BOKWANG PHOENIX PARK, South Korea — As her competition raised hell, Jamie Anderson raised her arms.
Anderson’s been atop the women’s snowboard slopestyle world for much of the last decade, so long, she said, it at times got frustrating the sport didn’t progress around her.
That’s changed in recent seasons and she was no lock this week at the 2018 Winter Olympics in Pyeongchang, South Korea to defend the gold medal she won in 2014. Progression has come fast for women’s slopestyle and it seemed it would take big-time tricks to pull out a medal on the sport’s biggest stage, the Winter Olympics.
Instead, a nasty windstorm blew that progress away. The contest, already delayed a day once and a further hour Monday morning, went on anyway, the wind wrecking havoc as riders tried to navigate the gusts.
Anderson, meanwhile, dialed back her tricks and, thanks to all that experience, dialed up another winning run, adjusting to the conditions at times even mid-trick to remain the only woman who’s ever won an Olympic slopestyle gold medal.
Anderson, from South Lake Tahoe, was golden again, now a two-time Olympic champion.
“It’s been a crazy year and coming here and having a really intense course, everyone was pretty intimidated just linking runs,” Anderson said. “I’m so happy. I freaking sent it and got another gold. It definitely was a struggle out there today for everyone and I’m happy I was able to put one down.”
The whipping winds caused an uproar among athletes as they filed away from the course, one after another frustrated they were unable to land the runs they’d envisioned.
About 80 percent of the day’s runs included a significant fall or mistake, 40 of the 50 from the two-run finals format.
The field was so large because Sunday’s qualification event was canceled in light of worries about that same wind. Instead, all the Olympic athletes competed in a two-run final.
If some of the riders had their way, they wouldn’t have competed Monday, either.
“It really was sketchy. It was sketchy and a little scary because every run the wind was different. It was a lottery what you would get,” said Austria’s Anna Gasser, defending World Champion in Big Air and a regular atop World Cup slopestyle podiums.
“I think a lot of girls felt uncomfortable,” she said. “There were only a few that were OK with it. Funny that the one that wanted it the most won the contest at the end, but that’s how it goes.”
Anderson said she was against postponing Sunday’s action because of exactly what she found when she showed up Monday morning: similar conditions.
In any case, she rode in the same conditions as everyone else and she shoved out of the starting house jamming to Dr. Dre.
She adapted better than most. No decision may have been more critical than to downgrade her trick off the second of the three big jumps at the bottom of the course, the one most vulnerable to the wind and site of the most carnage.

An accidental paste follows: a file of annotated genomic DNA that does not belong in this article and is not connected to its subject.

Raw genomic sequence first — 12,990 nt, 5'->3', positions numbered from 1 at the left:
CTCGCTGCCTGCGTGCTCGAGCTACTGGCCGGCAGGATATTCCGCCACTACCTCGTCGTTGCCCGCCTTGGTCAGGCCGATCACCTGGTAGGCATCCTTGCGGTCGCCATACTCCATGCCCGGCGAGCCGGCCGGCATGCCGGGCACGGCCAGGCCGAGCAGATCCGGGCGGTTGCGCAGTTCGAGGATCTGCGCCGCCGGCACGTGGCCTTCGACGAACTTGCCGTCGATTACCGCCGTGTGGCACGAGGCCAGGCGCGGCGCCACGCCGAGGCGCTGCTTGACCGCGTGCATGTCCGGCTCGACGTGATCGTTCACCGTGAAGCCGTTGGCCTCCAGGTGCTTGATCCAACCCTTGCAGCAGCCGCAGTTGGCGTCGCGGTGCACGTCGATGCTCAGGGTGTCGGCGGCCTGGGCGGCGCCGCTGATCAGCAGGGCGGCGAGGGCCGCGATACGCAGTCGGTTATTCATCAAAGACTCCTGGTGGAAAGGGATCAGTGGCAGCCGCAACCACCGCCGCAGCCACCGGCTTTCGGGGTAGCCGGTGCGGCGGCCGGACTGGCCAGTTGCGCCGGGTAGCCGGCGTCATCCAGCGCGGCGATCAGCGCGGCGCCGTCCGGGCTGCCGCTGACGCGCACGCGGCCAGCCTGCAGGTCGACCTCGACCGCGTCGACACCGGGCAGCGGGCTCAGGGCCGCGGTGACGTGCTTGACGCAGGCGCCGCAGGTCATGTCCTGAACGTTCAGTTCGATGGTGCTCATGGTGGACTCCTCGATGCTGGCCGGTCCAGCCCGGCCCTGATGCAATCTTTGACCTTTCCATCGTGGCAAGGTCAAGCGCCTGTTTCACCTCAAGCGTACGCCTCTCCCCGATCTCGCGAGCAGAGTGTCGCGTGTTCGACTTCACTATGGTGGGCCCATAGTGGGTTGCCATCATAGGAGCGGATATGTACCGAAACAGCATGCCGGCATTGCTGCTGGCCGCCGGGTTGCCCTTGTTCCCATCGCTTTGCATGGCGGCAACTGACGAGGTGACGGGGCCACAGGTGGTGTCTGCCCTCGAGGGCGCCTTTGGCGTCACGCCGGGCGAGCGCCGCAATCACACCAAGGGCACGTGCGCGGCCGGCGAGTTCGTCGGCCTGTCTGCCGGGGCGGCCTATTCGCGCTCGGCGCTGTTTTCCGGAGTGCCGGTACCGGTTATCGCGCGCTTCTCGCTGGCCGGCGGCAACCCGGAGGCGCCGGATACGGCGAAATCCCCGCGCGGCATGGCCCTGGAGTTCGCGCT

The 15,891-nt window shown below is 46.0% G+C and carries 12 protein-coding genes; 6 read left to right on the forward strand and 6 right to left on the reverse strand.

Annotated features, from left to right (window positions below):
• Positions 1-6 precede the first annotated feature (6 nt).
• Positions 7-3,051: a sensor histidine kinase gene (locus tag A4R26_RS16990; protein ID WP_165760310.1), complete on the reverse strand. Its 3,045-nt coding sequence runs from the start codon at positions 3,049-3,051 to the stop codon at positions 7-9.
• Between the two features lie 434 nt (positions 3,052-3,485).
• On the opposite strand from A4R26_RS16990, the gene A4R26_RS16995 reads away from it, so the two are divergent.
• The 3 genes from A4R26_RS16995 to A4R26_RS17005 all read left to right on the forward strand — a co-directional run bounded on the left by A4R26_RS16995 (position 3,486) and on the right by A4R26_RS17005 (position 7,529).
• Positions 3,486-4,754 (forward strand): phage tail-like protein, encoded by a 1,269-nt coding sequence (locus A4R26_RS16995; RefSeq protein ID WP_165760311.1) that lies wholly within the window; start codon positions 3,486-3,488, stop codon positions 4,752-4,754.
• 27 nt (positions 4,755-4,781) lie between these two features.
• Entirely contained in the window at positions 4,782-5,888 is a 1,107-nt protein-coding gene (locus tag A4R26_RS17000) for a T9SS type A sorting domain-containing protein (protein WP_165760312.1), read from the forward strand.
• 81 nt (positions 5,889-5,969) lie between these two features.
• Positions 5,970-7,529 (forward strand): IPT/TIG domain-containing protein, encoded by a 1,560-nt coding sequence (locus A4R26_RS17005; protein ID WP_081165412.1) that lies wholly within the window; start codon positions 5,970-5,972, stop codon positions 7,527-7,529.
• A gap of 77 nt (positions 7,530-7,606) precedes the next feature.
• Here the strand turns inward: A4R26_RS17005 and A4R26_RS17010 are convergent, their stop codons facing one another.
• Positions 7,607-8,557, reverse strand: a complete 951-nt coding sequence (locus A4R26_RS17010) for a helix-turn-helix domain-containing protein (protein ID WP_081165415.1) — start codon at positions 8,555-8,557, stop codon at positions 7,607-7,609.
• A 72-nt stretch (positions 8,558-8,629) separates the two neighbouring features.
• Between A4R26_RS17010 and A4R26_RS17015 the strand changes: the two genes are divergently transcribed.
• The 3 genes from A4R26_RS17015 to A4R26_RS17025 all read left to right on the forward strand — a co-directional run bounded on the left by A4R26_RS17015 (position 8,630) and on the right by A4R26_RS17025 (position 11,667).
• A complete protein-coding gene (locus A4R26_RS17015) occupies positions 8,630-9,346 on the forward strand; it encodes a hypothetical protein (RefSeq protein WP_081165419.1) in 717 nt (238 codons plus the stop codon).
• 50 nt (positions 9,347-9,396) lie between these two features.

A gust had pushed her long on her trick of the first big kicker and she’d lost some speed. She hit the lip of the second jump planning to do a cab 900, two-and-a-half spins. She cut it short mid-air, landing instead a cab 540, one full rotation short.
“I realize I didn’t have enough airtime and in the air I changed my mind, which is not the safest thing in the world,” Anderson said.
It kept her on her feet and allowed her to finish the run with a 720 and to collect the fruits of a clean run, a score of 83.00. It was nearly 10 points better than anyone else scored on the first run and ended up nearly seven points better than anyone else would score in any run.
“Jamie’s the most legendary female slopestyle rider of all time and you saw her ability to ride through anything today,” Canada’s Spencer O’Brien said. “She was already cemented as a legendary rider, but this second gold medal will just do that more for me.”
Canadian Laurie Blouin was second at 76.33 and Finland’s Enni Rukajarvi third at 75.38.
The U.S. had a strong run from Jessika Jenson, who finished sixth with a score of 72.26. Hailey Langland put down a solid run late in the contest but fell just short of the podium, as well, placing seventh at 71.80.
Julia Marino was 11th with a score of 55.85.
Athletes insisted their complaints weren’t just sour grapes, but a frustration with decisions made far above their heads and, they suspected, above the heads of those to whom they were able to complain.
To them, the competition was an important opportunity missed for the athletes, for the sport and for the Olympics.
“In Sochi, the tricks were harder than here, which I’m a little sad about because I wanted the girls to show what we can do,” Gasser said. “That makes me feel (bad) because we all try to progress. We have been progressing. You saw a big difference to Sochi in the other contests. It would have been cool to show we girls are not that far apart, to show some style, but this made us look way worse than we are.”
Nevertheless, she wasn’t arguing with the results, nor with what Anderson’s been able to accomplish.
Windy day or not, she’s the undefeated, undisputed Olympic queen of snowboard slopestyle.